"Sumner feared that American 'democracy' would grow even worse by becoming paternal while not ceasing to be plutocratic. Plutocracy would prove to be the parent of paternalism [...] such as limitations on the length of the working day, unemployment insurance, government health care, and other means of providing for economic and social 'security.' The plutocrats may conclude that extending such benefits is the price they must pay for retaining power and their own lucrative privileges, while the masses will regard paternalism as their right to a share in the spoils of the state. Sumner condemned the incipient welfare state as incompatible with freedom and inimical to liberty. Those citizens who favor it are hypocrites who clamor for security with the same insistence and sense of entitlement as they demand freedom and equality. [...] There was also a danger that 'democratic' government would enact moral reforms or try to alter the structure of society. [...] 'The taxing power is especially something after which the reformer's finger always itches,' as it offers endless potential for rewarding certain behaviors and punishing others. [...]

"The Bush doctrine – American world dominion is justified by her divine mission to spread freedom and democracy – is not new. The Spanish-American War and its imperial aftermath were justified on the same grounds. Sumner noted how a senator had claimed that the United States would occupy the Philippines only long enough to teach them self-government. [...] If America attempts 'to be schoolmistress to others, it will shrivel up into the same vanity and self-conceit,' and be the object of the same loathing and hatred as the other imperial powers. Moral imperialism is as 'false and wrong' as any other kind of imperialism, for it violates freedom and self-government. The nation that says, 'We know what is good for you better than you know yourself and we are going to make you do it' cares nothing for liberty or national self-determination, since liberty 'means leaving people to live out their own lives in their own way.' It is also a recipe for endless intervention and perpetual war, as the subsequent history of the United States demonstrated. [...]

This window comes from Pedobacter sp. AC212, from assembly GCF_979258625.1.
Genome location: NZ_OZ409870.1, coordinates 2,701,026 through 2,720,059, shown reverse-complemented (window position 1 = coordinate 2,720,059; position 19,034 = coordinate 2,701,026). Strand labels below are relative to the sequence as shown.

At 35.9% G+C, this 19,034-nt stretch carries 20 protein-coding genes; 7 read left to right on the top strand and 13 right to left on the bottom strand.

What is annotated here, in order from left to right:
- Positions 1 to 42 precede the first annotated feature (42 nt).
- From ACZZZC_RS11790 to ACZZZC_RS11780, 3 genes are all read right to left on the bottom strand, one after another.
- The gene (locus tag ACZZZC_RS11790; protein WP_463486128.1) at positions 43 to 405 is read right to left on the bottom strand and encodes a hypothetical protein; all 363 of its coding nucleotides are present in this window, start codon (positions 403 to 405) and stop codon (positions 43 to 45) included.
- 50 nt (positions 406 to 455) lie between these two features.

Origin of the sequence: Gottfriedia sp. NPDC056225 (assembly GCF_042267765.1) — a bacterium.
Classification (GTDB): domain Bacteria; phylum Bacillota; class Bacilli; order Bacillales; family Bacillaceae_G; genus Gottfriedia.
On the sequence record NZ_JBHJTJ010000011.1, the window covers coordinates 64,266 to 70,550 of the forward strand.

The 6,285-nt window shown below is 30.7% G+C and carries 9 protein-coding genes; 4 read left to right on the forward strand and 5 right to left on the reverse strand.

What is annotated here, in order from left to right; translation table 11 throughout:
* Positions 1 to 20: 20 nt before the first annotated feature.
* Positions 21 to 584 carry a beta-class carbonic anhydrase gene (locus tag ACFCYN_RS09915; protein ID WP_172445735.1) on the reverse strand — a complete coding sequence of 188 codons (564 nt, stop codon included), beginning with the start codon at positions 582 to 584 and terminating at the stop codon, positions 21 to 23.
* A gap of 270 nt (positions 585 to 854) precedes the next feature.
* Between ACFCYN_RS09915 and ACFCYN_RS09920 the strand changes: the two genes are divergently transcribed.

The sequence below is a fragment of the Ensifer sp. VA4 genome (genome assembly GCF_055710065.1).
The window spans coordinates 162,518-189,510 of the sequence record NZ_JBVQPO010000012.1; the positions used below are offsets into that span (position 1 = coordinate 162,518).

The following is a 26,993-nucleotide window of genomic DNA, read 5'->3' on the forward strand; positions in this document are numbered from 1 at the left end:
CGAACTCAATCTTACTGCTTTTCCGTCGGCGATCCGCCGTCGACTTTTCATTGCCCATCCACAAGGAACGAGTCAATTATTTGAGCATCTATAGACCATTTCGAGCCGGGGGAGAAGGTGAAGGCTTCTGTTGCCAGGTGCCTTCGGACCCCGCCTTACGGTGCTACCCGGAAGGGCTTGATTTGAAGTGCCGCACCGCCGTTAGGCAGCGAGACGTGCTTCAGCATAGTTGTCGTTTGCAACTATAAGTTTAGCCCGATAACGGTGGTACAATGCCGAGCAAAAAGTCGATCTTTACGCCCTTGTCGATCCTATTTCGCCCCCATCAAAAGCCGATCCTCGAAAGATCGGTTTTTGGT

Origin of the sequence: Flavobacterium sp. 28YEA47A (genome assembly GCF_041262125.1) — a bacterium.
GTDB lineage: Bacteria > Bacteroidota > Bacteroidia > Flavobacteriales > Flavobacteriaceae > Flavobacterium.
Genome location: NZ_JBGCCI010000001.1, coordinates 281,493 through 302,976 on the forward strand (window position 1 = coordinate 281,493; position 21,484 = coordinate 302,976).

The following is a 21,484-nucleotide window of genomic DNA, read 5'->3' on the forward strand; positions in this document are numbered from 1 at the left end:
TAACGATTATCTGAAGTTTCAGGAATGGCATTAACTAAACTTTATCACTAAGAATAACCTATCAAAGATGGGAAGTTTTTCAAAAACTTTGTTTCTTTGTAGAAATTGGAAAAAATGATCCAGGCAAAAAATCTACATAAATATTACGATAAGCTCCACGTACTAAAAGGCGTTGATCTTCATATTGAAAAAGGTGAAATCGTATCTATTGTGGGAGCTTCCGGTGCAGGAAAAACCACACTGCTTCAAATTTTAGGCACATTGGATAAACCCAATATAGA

"Sumner's final judgment on nineteenth-century American democracy was that it had failed to secure liberty or good government, and it would do worse in the next century. Who was to blame? He blamed the people. 'The root of all our troubles at present and in the future is in the fact that the people fails of what was assumed about it and attributed to it.' The people complain about the politicians, about the special interests, and about the power of corporations to corrupt the political process. But who elected the politicians? Who makes up the special interests? Who elected corruptible legislatures and presidents? 'He who rules is responsible, be it Tsar, Pope, Emperor, Aristocracy, Oligarchy, or Demos.' The 'people is altogether at fault. It has not done its first duty in the premises, and therefore the whole system has gone astray.' [...] What is [our] destiny? A paternalistic, plutocratic, imperial state, in which freedom and individuality will slowly suffocate and civilization coarsen and die. A century of war and collectivism has vindicated Sumner's pessimism, and it appears that the twentieth century has bequeathed even worse to the twenty-first."

H. Arthur Scott Trask, PhD, an independent historian, is an Adjunct Scholar at the libertarian Ludwig von Mises Institute.